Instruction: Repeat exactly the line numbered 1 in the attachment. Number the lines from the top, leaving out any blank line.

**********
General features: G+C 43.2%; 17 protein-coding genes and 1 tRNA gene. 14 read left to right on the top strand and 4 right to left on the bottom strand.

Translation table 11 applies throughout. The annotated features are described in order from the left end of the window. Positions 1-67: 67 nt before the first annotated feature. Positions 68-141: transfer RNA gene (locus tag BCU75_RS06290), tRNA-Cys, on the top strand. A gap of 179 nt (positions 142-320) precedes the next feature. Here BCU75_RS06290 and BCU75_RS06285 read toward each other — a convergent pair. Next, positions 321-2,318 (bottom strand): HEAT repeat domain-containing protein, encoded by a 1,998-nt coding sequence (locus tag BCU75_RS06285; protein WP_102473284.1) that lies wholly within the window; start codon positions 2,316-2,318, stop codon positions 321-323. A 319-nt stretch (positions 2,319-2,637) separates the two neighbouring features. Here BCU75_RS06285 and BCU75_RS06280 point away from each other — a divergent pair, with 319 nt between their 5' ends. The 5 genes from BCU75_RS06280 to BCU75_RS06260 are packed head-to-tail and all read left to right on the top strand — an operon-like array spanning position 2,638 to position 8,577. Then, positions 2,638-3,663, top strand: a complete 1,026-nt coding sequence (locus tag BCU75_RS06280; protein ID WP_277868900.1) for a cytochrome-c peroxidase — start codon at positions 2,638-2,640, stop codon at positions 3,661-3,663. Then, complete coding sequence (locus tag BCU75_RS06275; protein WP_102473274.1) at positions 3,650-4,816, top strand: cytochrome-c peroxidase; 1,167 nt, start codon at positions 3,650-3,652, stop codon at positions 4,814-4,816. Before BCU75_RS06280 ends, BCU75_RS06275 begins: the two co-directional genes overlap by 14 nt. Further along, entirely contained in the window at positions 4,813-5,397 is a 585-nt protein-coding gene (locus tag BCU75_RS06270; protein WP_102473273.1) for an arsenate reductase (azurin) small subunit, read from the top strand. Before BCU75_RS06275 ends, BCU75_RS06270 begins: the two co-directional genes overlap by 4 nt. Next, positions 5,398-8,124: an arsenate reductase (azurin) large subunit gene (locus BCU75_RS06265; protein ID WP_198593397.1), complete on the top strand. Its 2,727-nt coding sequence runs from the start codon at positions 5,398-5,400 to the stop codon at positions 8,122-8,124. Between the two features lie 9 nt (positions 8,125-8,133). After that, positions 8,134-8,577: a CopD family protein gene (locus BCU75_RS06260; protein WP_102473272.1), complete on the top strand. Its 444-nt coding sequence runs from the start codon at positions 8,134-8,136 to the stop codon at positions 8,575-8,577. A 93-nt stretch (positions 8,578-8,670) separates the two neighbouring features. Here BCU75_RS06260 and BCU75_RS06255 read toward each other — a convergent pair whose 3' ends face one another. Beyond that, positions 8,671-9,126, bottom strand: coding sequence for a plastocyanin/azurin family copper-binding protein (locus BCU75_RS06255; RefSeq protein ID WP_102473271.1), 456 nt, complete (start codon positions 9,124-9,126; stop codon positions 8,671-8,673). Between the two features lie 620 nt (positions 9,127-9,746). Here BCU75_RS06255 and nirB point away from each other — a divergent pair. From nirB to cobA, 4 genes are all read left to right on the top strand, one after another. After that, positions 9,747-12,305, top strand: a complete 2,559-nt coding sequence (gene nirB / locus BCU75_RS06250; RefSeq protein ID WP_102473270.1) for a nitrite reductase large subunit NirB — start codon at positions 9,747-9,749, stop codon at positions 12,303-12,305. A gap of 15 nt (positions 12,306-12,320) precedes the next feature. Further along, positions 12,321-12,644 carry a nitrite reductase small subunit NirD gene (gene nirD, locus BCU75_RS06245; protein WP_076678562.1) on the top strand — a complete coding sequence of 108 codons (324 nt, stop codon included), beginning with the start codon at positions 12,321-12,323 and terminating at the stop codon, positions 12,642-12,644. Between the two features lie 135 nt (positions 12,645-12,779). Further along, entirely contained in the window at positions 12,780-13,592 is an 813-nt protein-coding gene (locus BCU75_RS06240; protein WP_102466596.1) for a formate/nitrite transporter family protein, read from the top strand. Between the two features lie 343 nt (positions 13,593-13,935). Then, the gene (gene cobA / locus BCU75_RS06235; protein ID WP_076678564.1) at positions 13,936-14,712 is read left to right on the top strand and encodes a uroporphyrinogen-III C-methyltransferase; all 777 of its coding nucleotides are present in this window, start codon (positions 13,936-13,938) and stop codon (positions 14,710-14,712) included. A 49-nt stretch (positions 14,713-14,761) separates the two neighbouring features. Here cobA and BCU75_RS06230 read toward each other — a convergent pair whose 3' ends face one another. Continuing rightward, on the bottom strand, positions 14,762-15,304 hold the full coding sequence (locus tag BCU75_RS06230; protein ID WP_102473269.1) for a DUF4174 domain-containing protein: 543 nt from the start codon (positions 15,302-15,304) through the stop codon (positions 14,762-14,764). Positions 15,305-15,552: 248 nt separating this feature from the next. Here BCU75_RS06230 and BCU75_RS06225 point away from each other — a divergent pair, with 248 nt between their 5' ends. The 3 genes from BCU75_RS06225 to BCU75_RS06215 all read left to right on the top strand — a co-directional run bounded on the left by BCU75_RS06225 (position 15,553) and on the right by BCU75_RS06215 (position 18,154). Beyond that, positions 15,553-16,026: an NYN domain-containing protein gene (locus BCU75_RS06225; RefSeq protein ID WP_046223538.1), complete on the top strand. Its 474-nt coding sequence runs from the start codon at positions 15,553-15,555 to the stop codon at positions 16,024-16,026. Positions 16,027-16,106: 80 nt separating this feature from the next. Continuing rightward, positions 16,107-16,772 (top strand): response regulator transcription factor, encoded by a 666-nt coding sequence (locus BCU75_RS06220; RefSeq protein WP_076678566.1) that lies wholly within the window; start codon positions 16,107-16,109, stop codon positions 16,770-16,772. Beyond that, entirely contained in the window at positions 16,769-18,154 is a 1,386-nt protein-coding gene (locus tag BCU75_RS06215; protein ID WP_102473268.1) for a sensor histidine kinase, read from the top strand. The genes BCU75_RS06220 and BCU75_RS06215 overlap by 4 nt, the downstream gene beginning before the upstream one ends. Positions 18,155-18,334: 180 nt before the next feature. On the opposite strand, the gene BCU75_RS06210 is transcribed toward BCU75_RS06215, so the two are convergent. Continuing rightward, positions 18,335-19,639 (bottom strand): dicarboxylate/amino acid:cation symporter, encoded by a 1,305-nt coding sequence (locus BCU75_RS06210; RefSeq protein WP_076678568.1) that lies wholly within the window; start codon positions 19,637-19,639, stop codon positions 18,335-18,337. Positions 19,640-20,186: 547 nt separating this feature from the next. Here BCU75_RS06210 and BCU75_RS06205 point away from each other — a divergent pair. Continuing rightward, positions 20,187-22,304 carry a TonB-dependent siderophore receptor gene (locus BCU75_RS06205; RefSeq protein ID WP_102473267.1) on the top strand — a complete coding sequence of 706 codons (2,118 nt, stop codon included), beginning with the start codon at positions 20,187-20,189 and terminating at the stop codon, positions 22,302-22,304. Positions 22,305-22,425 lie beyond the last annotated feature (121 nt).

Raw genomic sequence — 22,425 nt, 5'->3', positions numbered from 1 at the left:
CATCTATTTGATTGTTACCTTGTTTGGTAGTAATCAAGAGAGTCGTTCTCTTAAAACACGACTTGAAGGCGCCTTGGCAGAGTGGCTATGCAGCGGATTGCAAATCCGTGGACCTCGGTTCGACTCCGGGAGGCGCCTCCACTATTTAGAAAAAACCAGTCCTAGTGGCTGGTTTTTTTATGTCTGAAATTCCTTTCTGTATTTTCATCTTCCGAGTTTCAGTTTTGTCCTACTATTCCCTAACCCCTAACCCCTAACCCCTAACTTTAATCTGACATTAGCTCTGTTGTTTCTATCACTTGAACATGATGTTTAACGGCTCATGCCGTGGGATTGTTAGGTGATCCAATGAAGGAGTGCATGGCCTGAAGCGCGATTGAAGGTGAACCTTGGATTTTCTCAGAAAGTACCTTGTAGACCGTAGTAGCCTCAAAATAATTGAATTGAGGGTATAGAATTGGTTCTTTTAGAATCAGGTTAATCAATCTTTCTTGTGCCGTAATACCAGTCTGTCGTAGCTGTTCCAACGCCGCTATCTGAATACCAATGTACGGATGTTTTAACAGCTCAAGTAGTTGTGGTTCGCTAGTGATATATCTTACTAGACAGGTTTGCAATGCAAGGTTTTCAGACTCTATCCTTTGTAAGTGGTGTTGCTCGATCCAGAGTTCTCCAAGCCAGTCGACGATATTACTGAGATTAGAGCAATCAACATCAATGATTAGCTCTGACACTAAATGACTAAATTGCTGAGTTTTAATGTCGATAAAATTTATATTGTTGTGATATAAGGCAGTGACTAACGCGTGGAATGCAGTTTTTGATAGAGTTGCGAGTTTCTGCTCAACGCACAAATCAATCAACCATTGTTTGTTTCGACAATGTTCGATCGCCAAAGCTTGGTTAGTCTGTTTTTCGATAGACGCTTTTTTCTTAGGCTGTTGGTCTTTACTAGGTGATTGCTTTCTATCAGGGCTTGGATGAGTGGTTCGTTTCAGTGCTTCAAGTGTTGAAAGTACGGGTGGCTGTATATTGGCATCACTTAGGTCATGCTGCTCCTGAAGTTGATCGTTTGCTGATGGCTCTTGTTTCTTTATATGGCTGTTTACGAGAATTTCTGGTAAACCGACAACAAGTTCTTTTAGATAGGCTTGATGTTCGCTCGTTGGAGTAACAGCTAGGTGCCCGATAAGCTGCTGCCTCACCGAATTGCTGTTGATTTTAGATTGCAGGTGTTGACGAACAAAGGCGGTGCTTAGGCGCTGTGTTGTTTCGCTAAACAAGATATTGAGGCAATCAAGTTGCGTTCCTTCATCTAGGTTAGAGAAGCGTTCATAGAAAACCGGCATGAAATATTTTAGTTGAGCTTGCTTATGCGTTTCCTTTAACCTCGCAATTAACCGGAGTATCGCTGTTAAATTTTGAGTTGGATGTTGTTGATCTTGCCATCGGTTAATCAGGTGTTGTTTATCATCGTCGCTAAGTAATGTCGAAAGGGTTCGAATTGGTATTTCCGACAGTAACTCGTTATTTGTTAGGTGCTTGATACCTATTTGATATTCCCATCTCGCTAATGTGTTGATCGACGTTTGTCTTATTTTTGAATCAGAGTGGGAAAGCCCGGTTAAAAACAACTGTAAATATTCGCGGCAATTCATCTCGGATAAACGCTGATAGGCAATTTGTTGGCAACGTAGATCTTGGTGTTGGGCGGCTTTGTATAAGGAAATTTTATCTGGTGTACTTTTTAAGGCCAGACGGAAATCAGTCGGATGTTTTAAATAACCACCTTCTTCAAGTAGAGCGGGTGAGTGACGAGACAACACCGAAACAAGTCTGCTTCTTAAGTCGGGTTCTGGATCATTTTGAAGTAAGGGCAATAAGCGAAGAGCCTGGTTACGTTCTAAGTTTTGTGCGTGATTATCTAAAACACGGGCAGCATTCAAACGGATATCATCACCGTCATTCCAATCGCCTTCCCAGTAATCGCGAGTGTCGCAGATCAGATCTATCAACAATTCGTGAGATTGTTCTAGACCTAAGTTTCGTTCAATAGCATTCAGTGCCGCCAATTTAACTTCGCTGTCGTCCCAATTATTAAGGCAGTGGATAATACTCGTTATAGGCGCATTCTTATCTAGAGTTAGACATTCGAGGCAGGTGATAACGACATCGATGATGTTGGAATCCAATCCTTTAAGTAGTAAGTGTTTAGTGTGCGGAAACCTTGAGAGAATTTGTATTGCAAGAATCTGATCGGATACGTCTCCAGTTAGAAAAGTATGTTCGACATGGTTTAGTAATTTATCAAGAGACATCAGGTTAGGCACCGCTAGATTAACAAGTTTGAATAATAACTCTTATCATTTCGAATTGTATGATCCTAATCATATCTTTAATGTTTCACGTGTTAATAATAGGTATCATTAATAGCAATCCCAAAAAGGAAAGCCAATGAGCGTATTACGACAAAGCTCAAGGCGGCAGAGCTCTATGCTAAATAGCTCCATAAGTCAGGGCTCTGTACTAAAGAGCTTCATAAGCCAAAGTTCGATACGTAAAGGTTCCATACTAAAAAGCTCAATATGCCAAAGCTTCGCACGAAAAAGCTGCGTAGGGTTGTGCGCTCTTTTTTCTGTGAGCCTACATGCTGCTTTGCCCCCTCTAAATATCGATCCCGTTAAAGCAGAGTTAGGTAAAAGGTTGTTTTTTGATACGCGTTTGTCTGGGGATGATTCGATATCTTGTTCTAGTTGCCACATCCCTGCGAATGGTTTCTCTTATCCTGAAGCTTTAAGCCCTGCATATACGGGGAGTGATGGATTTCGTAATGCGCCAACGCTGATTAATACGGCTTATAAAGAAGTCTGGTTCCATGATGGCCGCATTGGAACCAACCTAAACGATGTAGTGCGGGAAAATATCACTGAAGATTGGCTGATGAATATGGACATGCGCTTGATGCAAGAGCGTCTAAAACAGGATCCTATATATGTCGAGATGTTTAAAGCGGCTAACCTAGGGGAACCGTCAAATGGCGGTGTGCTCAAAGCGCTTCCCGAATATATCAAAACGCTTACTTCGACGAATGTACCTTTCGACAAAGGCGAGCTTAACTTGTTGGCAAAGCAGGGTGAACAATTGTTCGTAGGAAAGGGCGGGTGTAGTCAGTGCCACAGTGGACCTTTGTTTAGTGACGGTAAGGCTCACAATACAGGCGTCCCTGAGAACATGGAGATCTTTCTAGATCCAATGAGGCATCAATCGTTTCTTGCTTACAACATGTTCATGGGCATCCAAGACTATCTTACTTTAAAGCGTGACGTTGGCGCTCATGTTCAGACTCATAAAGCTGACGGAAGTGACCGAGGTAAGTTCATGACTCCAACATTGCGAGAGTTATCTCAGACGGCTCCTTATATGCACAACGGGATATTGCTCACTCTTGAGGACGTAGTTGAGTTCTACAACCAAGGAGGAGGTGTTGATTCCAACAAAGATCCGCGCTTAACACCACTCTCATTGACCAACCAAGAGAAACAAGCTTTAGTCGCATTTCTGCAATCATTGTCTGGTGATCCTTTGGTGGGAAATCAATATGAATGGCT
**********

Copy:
General features: G+C 43.2%; 17 protein-coding genes and 1 tRNA gene. 14 read left to right on the top strand and 4 right to left on the bottom strand.